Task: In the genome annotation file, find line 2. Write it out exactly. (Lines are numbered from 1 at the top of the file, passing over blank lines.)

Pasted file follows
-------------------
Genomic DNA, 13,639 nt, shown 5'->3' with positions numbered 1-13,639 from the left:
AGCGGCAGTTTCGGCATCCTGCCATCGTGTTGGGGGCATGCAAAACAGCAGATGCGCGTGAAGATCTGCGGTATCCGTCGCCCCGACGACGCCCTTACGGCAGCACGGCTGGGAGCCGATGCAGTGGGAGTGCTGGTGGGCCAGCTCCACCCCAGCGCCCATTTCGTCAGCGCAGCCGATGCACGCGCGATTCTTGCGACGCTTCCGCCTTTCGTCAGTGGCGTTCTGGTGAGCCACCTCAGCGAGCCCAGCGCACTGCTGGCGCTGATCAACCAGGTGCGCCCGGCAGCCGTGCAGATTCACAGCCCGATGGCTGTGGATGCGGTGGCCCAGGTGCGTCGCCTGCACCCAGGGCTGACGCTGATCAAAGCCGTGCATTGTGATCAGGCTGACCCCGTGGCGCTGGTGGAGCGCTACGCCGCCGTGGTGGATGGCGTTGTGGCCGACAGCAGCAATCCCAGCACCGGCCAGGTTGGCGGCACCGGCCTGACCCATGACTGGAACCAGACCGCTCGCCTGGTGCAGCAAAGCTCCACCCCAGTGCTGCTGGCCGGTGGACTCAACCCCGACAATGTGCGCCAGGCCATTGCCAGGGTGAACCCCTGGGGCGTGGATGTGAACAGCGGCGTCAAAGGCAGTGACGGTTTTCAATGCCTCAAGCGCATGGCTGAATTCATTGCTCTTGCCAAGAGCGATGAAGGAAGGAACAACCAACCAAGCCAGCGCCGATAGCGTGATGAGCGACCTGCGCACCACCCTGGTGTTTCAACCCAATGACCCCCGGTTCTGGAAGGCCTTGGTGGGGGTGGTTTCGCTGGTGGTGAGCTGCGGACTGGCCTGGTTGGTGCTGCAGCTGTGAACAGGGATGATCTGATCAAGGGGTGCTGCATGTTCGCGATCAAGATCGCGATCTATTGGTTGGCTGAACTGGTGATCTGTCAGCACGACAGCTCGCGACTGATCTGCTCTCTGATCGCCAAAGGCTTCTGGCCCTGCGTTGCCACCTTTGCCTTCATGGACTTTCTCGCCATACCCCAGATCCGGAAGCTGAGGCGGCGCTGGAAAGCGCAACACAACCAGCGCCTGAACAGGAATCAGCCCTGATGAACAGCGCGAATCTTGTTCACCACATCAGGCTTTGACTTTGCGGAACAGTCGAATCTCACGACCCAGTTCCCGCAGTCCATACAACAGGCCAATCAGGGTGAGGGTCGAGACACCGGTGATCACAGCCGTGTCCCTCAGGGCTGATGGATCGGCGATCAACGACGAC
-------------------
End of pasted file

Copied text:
AGCGGCAGTTTCGGCATCCTGCCATCGTGTTGGGGGCATGCAAAACAGCAGATGCGCGTGAAGATCTGCGGTATCCGTCGCCCCGACGACGCCCTTACGGCAGCACGGCTGGGAGCCGATGCAGTGGGAGTGCTGGTGGGCCAGCTCCACCCCAGCGCCCATTTCGTCAGCGCAGCCGATGCACGCGCGATTCTTGCGACGCTTCCGCCTTTCGTCAGTGGCGTTCTGGTGAGCCACCTCAGCGAGCCCAGCGCACTGCTGGCGCTGATCAACCAGGTGCGCCCGGCAGCCGTGCAGATTCACAGCCCGATGGCTGTGGATGCGGTGGCCCAGGTGCGTCGCCTGCACCCAGGGCTGACGCTGATCAAAGCCGTGCATTGTGATCAGGCTGACCCCGTGGCGCTGGTGGAGCGCTACGCCGCCGTGGTGGATGGCGTTGTGGCCGACAGCAGCAATCCCAGCACCGGCCAGGTTGGCGGCACCGGCCTGACCCATGACTGGAACCAGACCGCTCGCCTGGTGCAGCAAAGCTCCACCCCAGTGCTGCTGGCCGGTGGACTCAACCCCGACAATGTGCGCCAGGCCATTGCCAGGGTGAACCCCTGGGGCGTGGATGTGAACAGCGGCGTCAAAGGCAGTGACGGTTTTCAATGCCTCAAGCGCATGGCTGAATTCATTGCTCTTGCCAAGAGCGATGAAGGAAGGAACAACCAACCAAGCCAGCGCCGATAGCGTGATGAGCGACCTGCGCACCACCCTGGTGTTTCAACCCAATGACCCCCGGTTCTGGAAGGCCTTGGTGGGGGTGGTTTCGCTGGTGGTGAGCTGCGGACTGGCCTGGTTGGTGCTGCAGCTGTGAACAGGGATGATCTGATCAAGGGGTGCTGCATGTTCGCGATCAAGATCGCGATCTATTGGTTGGCTGAACTGGTGATCTGTCAGCACGACAGCTCGCGACTGATCTGCTCTCTGATCGCCAAAGGCTTCTGGCCCTGCGTTGCCACCTTTGCCTTCATGGACTTTCTCGCCATACCCCAGATCCGGAAGCTGAGGCGGCGCTGGAAAGCGCAACACAACCAGCGCCTGAACAGGAATCAGCCCTGATGAACAGCGCGAATCTTGTTCACCACATCAGGCTTTGACTTTGCGGAACAGTCGAATCTCACGACCCAGTTCCCGCAGTCCATACAACAGGCCAATCAGGGTGAGGGTCGAGACACCGGTGATCACAGCCGTGTCCCTCAGGGCTGATGGATCGGCGATCAACGACGAC